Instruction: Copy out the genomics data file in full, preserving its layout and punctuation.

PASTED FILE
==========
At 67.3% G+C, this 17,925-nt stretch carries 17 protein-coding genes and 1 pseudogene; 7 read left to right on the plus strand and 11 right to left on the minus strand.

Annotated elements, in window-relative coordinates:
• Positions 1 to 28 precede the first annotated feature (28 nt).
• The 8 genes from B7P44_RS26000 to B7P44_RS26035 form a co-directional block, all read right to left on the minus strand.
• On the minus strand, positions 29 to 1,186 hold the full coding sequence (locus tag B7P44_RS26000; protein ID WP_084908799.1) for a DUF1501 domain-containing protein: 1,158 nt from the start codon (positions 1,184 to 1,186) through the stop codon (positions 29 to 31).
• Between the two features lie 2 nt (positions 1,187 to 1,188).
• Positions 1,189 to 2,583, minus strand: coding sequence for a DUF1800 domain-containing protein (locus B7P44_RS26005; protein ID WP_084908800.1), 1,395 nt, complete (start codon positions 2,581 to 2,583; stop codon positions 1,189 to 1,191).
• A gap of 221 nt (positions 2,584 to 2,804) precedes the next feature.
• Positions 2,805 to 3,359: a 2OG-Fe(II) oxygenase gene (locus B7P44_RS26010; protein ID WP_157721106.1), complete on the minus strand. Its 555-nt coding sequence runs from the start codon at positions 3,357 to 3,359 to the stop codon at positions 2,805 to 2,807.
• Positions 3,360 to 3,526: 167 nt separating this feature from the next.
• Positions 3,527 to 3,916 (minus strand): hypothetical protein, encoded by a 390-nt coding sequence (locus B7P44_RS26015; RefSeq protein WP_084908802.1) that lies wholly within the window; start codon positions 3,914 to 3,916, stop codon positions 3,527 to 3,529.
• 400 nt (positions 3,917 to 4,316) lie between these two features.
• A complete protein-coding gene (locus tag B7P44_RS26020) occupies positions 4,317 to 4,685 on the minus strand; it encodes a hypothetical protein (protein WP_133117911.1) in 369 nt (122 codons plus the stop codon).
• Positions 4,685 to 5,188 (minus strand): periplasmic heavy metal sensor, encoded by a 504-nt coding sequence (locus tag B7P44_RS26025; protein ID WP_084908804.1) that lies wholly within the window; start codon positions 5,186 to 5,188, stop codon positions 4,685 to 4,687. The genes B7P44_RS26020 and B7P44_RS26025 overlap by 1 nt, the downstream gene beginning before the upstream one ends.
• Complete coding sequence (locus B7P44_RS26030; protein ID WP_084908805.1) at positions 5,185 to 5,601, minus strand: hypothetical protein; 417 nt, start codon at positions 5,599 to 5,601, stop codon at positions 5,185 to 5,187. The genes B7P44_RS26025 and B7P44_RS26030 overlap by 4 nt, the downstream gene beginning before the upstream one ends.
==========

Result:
At 67.3% G+C, this 17,925-nt stretch carries 17 protein-coding genes and 1 pseudogene; 7 read left to right on the plus strand and 11 right to left on the minus strand.

Annotated elements, in window-relative coordinates:
• Positions 1 to 28 precede the first annotated feature (28 nt).
• The 8 genes from B7P44_RS26000 to B7P44_RS26035 form a co-directional block, all read right to left on the minus strand.
• On the minus strand, positions 29 to 1,186 hold the full coding sequence (locus tag B7P44_RS26000; protein ID WP_084908799.1) for a DUF1501 domain-containing protein: 1,158 nt from the start codon (positions 1,184 to 1,186) through the stop codon (positions 29 to 31).
• Between the two features lie 2 nt (positions 1,187 to 1,188).
• Positions 1,189 to 2,583, minus strand: coding sequence for a DUF1800 domain-containing protein (locus B7P44_RS26005; protein ID WP_084908800.1), 1,395 nt, complete (start codon positions 2,581 to 2,583; stop codon positions 1,189 to 1,191).
• A gap of 221 nt (positions 2,584 to 2,804) precedes the next feature.
• Positions 2,805 to 3,359: a 2OG-Fe(II) oxygenase gene (locus B7P44_RS26010; protein ID WP_157721106.1), complete on the minus strand. Its 555-nt coding sequence runs from the start codon at positions 3,357 to 3,359 to the stop codon at positions 2,805 to 2,807.
• Positions 3,360 to 3,526: 167 nt separating this feature from the next.
• Positions 3,527 to 3,916 (minus strand): hypothetical protein, encoded by a 390-nt coding sequence (locus B7P44_RS26015; RefSeq protein WP_084908802.1) that lies wholly within the window; start codon positions 3,914 to 3,916, stop codon positions 3,527 to 3,529.
• 400 nt (positions 3,917 to 4,316) lie between these two features.
• A complete protein-coding gene (locus tag B7P44_RS26020) occupies positions 4,317 to 4,685 on the minus strand; it encodes a hypothetical protein (protein WP_133117911.1) in 369 nt (122 codons plus the stop codon).
• Positions 4,685 to 5,188 (minus strand): periplasmic heavy metal sensor, encoded by a 504-nt coding sequence (locus tag B7P44_RS26025; protein ID WP_084908804.1) that lies wholly within the window; start codon positions 5,186 to 5,188, stop codon positions 4,685 to 4,687. The genes B7P44_RS26020 and B7P44_RS26025 overlap by 1 nt, the downstream gene beginning before the upstream one ends.
• Complete coding sequence (locus B7P44_RS26030; protein ID WP_084908805.1) at positions 5,185 to 5,601, minus strand: hypothetical protein; 417 nt, start codon at positions 5,599 to 5,601, stop codon at positions 5,185 to 5,187. The genes B7P44_RS26025 and B7P44_RS26030 overlap by 4 nt, the downstream gene beginning before the upstream one ends.